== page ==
The people of Salem, New York, like other people across the nation, were tossed about in the stormy sea of the Great Depression. Some people suffered more economic plight than others; some felt no hardship at all. One’s status in life at this time was often the result of Lady Luck who showed no bias in distributing both bad and good luck across all classes of society. Nevertheless, those who suffered the most emerged like hardened steel--tempered to a strong work ethic and loyal to family and neighbors in need. Born in 1936, this author was a Depression baby whose childhood days were filled with stories of the family hardships.

“Get a good job, keep it, and save your money,” my mother would admonish, and “If someone is in need--family, friend, or neighbor, help them out.” My mother wasn’t alone in her advice. My father who understood the importance of finding and holding a job said, “When you get a job, no matter how menial, do the best you can.” My parents and my siblings lived the Depression, this author heard about it--and often.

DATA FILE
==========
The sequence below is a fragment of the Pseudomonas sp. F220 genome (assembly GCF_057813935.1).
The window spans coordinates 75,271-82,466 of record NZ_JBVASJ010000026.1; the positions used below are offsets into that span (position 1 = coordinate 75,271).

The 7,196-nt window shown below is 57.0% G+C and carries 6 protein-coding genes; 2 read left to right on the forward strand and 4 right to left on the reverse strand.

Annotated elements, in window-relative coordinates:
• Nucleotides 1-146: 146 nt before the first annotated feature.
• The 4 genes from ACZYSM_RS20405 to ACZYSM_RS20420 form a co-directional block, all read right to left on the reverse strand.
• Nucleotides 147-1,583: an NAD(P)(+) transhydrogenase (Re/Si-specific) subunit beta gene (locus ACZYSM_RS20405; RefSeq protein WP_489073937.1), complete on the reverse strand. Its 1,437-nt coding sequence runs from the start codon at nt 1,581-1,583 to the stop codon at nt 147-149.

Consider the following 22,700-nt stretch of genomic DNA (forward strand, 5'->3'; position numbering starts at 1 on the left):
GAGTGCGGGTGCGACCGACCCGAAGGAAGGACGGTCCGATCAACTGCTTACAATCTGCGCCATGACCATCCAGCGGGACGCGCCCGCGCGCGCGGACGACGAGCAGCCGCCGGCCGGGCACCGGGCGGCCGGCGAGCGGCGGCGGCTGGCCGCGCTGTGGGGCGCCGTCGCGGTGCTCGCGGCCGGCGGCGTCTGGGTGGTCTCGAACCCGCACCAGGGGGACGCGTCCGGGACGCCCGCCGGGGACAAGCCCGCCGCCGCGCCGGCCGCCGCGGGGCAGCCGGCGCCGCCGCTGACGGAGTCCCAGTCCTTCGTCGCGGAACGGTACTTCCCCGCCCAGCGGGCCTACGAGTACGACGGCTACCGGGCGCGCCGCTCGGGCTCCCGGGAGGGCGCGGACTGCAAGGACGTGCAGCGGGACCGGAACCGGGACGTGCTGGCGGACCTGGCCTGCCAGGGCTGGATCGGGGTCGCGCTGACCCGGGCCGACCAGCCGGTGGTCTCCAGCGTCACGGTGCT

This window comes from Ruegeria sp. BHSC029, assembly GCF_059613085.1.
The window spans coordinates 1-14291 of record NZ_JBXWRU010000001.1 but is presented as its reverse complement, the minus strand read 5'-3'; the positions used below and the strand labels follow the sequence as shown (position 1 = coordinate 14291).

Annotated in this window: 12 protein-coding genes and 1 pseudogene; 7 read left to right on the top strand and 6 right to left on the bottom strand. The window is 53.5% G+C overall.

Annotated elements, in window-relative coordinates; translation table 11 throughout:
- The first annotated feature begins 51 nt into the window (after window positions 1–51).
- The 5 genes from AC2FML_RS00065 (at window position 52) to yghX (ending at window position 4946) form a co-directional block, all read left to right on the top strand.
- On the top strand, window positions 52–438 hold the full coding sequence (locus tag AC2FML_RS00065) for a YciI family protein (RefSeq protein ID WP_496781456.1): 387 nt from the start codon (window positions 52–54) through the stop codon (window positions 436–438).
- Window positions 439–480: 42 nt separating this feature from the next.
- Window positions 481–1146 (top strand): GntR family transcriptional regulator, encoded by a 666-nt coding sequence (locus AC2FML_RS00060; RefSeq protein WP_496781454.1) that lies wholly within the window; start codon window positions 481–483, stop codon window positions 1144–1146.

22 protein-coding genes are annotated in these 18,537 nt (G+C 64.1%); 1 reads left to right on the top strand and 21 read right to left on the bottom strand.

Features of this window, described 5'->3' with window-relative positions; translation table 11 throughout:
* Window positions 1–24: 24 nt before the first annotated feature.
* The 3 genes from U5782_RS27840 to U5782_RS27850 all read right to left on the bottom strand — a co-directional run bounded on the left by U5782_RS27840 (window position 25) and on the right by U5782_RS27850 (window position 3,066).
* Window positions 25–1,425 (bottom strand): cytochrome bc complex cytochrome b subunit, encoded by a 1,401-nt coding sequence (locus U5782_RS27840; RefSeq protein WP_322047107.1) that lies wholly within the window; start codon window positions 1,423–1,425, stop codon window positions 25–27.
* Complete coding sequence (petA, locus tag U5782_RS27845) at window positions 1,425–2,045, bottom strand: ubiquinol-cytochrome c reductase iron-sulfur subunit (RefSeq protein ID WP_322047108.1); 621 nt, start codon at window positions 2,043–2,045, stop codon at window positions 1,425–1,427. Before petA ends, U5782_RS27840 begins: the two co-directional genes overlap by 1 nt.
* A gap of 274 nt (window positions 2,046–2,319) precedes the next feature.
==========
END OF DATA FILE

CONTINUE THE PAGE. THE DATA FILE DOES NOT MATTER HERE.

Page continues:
In Salem and throughout Washington County, it was not dust bowl winds of Oklahoma, like those described in John Steinbeck’s classic The Grapes of Wrath, that blew away the future of the local farmers, it was low agricultural and milk prices and banks demanding the mortgage payments. In a way, people living in small towns in rural areas often faired better than their counterparts living in the cities or those who relied on industry for work and had no farms to go back to. With the exception of the “dust bowl,” farmers who lost everything to drought and to heartless banks who literally bulldozed them off their land, those with small family farms or a barn and a garden in the back yard, such as one finds in the village of Salem today, managed to get by without much money. Growing ones own vegetables and raising ones own animals for meat, sustained many a family through out the ten-year Depression. Being self-reliant and knowing how to work the land was an asset.